Posts Tagged ‘ passwords ’

So many stores, service stations, coffee shops, pubs and so on offer free Wi-Fi that you probably have countless networks saved on your phone or laptop. Having a password saved on your computer is great, but how can you get the password so you can use it on your phone as well?

Rather than trying to hunt down a member of staff to ask, or hunting high and low for that tiny sign that shares the password, you can instead view the wireless passwords you have saved. Read on to find out how to retrieve these passwords in both Windows 10 and Android.

If you already have the password for a wireless network saved on your laptop and want to retrieve it to use on your phone — or share with someone else — things are quite simple. The same method works in Windows 7, Windows 8.x, and Windows 10, but it’s important to note that you need to be connected to the network you are trying to retrieve the password for.

Press the Windows key and R, type ncpa.cpl and press Enter.
Right click on the wireless network adaptor and select Status.
Click the Wireless Properties button.
In the Properties dialog that appears, move to the Security tab.
Click the Show characters check box, and the network password will be revealed.

If you want to retrieve a saved wireless network password from Android or iOS, you’ll have to have a rooted or jailbroken device — sadly, there is no standard way to pull up security credentials. It’s worth noting that there are several apps out there in Google Play that claim to reveal Wi-Fi passwords; while some of these work, there are also numerous malicious tools out there, so it’s best to use an alternative method.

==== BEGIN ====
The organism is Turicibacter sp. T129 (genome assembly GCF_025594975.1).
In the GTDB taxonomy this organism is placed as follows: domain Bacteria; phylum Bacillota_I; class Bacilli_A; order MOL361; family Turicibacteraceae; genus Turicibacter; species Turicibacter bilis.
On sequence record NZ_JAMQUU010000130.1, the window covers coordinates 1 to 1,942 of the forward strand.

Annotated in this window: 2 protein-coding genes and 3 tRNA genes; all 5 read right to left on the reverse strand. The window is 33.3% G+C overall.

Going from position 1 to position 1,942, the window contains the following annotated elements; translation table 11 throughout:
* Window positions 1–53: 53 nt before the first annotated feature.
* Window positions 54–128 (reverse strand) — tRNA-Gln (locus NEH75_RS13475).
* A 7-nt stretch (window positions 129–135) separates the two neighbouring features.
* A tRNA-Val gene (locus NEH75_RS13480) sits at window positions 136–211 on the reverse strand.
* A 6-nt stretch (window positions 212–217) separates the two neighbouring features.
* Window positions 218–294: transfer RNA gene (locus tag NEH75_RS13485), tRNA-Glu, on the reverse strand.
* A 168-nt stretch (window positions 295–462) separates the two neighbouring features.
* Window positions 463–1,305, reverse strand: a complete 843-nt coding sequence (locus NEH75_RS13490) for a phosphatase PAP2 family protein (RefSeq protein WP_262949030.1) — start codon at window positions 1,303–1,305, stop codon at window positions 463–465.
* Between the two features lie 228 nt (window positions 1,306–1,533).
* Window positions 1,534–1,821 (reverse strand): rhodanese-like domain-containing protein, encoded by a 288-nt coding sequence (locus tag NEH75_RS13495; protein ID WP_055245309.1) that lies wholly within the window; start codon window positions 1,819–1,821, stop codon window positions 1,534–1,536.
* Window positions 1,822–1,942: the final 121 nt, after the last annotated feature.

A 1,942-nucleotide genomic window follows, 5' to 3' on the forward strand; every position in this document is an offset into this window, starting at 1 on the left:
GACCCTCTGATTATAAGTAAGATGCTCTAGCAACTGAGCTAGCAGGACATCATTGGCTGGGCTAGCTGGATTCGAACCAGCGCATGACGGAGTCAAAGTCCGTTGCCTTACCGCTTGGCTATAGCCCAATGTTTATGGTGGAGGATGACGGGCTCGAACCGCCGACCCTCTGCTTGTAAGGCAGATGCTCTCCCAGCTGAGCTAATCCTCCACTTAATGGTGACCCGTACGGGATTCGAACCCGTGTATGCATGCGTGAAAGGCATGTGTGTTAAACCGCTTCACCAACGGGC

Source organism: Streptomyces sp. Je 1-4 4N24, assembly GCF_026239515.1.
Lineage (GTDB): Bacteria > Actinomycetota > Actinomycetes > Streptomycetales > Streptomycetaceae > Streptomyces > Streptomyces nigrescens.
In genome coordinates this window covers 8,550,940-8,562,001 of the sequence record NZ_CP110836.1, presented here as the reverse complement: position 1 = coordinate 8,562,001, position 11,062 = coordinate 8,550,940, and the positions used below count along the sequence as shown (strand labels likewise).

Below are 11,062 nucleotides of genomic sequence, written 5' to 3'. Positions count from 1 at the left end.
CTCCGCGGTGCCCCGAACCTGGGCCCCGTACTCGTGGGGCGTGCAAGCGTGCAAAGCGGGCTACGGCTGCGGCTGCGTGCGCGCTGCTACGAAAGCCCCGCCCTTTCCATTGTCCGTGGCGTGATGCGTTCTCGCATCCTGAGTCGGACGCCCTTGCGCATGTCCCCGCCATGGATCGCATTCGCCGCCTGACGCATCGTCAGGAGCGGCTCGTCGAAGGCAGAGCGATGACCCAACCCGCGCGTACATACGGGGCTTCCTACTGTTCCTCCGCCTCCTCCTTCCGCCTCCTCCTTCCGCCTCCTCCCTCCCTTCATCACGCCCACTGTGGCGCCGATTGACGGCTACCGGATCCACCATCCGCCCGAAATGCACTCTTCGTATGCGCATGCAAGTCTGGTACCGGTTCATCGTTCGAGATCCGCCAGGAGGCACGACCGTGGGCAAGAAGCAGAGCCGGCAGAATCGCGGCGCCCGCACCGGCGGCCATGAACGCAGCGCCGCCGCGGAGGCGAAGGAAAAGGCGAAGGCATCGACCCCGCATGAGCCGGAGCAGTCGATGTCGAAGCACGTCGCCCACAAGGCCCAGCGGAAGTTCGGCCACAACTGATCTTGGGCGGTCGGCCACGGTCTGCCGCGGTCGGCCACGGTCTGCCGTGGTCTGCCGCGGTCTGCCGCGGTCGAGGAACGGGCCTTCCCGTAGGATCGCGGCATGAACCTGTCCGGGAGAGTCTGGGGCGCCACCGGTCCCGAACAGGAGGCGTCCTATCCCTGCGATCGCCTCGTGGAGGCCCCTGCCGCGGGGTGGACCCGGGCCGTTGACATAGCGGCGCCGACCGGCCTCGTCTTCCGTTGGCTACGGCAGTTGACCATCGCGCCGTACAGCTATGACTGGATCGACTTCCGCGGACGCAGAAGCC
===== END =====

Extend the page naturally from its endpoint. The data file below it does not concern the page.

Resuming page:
If you’re using Android, install a copy of the free file browser ES File Explorer.

Navigate to the data/misc/wifi folder on your device — it will not be visible on non-rooted phones.
Open the file called wpa_supplicant.conf and you will see a list of saved Wi-Fi networks complete with their passwords.

To retrieve a Wi-Fi password on a jailbroken iPhone, you can check in the Keychain access app if you have a Mac connected to the same network, but there’s another method if you prefer to do it all from your phone.

Grab yourself a copy of WiFi Passwords from Cydia.

Fire up the app, and you’ll be presented with a list of all of the passwords your iPhone has for saved wireless networks.


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From electronic pills to digital tattoos, these eight innovations aim to secure systems and identities without us having to remember a password ever again

8 cutting-edge technologies aimed at eliminating passwords
In the beginning was the password, and we lived with it as best we could. Now, the rise of cyber crime and the proliferation of systems and services requiring authentication have us coming up with yet another not-so-easy-to-remember phrase on a near daily basis. And is any of it making those systems and services truly secure?